Three Years Post Injury: Persistence and Progress

Nicole being playful at home in her wheelchair three years post-injury.

You can usually find Nicole Walsh lifting weights in the gym or at Magee Rehabilitation, where she works as a peer mentor coordinator. She loves to spend time with friends and go to the beach.  She also has a passion for dancing, proving almost anything is possible despite having a spinal cord injury. Three years ago, Nicole couldn’t imagine such a vibrant and joyful life.

“I have fought through so much and I am very proud of how far I have come in that time,” Nicole shared.

Rebuilding Her Body and Her Life

In August 2018, the car Nicole was driving was struck by an SUV and pushed into a tractor trailer. She was paralyzed from the chest down. The crash left her with a T2 incomplete spinal cord injury, six broken ribs, a collapsed lung, and lacerations to her head, face and hands. Doctors at Thomas Jefferson University Hospital in Philadelphia performed two surgeries on her spine. When her health stabilized, she transferred to Magee Rehabilitation Hospital for two months of inpatient rehabilitation.

Physical and occupational therapy sessions helped Nicole build her strength and learn how to live in her new body. She continued her recovery with outpatient rehab at Magee Riverfront. PT sessions targeted her core and posture, strengthened her trunk and legs and stimulated the nerves in her lower body.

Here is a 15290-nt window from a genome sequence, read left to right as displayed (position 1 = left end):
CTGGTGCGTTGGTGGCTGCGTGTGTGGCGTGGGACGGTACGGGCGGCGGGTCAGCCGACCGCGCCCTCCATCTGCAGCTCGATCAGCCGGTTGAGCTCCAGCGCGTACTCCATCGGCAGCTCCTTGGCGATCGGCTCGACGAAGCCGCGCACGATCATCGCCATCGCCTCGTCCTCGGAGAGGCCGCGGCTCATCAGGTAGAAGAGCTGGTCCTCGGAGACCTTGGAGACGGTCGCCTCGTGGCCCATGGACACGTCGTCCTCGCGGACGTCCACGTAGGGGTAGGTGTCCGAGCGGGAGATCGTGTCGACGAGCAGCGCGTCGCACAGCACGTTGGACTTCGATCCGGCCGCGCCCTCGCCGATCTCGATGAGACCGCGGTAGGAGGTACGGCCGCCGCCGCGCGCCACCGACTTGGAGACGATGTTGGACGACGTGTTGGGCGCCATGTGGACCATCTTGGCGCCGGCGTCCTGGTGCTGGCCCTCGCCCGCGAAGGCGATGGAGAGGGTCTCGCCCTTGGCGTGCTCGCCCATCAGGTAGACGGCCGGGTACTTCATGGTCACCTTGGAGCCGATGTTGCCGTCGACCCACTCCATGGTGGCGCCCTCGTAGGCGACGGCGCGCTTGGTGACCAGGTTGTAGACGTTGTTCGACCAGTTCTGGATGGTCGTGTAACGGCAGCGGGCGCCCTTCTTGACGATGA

“I have gained a lot of core and trunk control throughout my hips. So much that I have been able to push my hips forward when standing,” Nicole said.  “One of my goals is to eventually walk using full leg braces, so I am constantly working to get those muscles firing again.”

New Levels of Independence

Recovering from a spinal cord injury is an arduous task. Nicole’s healing journey tested her physical strength, faith and emotional wellbeing, but she kept pushing day after day. Over time, she learned how to adapt to life using a wheelchair. Her persistence led to more progress and reaching new levels of independence.

“I am very proud of getting my driver’s license. I got into my pool to practice swimming last summer,” Nicole said. “I am pushing myself to try new experiences. I traveled to California by myself last year and that was a big accomplishment.”

Nicole is part of the staff at Magee now, where she matches newly-injured patients with mentors. She aspired to be a personal trainer before her spinal cord injury and she recently started to pursue that dream again. She regularly posts photos and video clips of her workouts on social media to show the world of the inclusivity and possibilities with fitness.

“I got a second chance at life in surviving that accident,” Nicole said. “I’ve encountered a lot of physical and emotional challenges since then and some days are still difficult, but my goal each day is to get stronger than the day before. I am going to keep fighting no matter what.”

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